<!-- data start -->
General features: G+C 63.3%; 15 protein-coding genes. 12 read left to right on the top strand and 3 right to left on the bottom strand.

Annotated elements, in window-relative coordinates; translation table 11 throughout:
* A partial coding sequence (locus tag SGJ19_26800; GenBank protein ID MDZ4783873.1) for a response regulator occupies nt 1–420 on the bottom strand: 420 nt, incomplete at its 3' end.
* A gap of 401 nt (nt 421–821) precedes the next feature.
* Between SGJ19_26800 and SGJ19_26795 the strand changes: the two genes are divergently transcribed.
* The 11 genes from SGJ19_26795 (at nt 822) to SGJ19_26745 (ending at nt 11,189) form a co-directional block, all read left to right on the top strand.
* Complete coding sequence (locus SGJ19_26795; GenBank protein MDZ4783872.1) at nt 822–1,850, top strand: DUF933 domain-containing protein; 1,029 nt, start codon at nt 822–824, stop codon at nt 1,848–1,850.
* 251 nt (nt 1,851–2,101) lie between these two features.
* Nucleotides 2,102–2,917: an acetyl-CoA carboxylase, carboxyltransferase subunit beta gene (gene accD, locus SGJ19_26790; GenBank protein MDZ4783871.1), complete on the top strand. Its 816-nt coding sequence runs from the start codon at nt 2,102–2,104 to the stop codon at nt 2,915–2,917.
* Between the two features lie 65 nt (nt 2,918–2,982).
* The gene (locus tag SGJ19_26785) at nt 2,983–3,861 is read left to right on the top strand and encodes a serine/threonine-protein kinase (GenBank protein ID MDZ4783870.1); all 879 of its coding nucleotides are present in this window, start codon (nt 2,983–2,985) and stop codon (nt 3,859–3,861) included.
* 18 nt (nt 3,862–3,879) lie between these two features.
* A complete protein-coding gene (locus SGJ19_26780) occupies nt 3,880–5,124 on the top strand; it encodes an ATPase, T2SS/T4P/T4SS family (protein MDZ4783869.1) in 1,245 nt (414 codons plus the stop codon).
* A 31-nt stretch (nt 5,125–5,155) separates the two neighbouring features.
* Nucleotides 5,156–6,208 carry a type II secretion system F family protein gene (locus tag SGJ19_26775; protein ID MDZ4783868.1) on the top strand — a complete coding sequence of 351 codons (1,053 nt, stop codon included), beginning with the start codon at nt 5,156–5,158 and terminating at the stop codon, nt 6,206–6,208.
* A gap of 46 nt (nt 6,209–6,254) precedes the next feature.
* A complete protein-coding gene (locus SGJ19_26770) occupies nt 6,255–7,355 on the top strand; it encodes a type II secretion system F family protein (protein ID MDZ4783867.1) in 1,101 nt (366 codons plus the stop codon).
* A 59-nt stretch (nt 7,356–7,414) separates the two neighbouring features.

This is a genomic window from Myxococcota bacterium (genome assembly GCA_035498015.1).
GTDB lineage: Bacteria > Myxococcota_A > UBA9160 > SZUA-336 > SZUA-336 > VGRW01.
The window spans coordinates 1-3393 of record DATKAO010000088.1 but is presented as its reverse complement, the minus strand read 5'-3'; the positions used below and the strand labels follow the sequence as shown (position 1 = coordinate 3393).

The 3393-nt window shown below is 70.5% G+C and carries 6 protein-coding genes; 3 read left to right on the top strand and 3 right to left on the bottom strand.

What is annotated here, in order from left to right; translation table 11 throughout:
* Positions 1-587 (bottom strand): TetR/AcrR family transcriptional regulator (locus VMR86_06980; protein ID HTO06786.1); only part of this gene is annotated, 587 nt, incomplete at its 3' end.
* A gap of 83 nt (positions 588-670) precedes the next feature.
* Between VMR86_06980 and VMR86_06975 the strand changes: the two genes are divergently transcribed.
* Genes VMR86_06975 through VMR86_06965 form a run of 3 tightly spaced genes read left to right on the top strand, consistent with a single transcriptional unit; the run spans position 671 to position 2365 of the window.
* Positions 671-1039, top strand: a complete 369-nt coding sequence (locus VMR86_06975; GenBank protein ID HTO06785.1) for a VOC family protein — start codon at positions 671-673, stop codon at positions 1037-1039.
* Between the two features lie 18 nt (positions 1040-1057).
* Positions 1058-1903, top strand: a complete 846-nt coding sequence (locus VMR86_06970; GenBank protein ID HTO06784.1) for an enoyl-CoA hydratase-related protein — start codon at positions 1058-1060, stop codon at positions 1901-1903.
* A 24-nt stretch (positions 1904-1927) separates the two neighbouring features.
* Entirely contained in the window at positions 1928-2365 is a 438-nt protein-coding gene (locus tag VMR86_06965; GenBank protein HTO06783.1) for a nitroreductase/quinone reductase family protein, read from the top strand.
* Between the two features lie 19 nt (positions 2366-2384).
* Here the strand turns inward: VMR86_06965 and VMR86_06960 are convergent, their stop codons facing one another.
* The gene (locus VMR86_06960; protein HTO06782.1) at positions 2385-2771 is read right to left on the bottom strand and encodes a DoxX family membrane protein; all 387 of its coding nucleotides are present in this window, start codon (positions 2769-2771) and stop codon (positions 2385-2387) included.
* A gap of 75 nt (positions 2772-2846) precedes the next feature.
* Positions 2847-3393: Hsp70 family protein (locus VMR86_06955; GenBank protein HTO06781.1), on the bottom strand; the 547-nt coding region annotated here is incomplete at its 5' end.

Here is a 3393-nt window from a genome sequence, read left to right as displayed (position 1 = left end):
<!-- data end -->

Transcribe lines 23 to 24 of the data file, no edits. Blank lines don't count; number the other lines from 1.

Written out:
What is annotated here, in order from left to right; translation table 11 throughout:
* Positions 1-587 (bottom strand): TetR/AcrR family transcriptional regulator (locus VMR86_06980; protein ID HTO06786.1); only part of this gene is annotated, 587 nt, incomplete at its 3' end.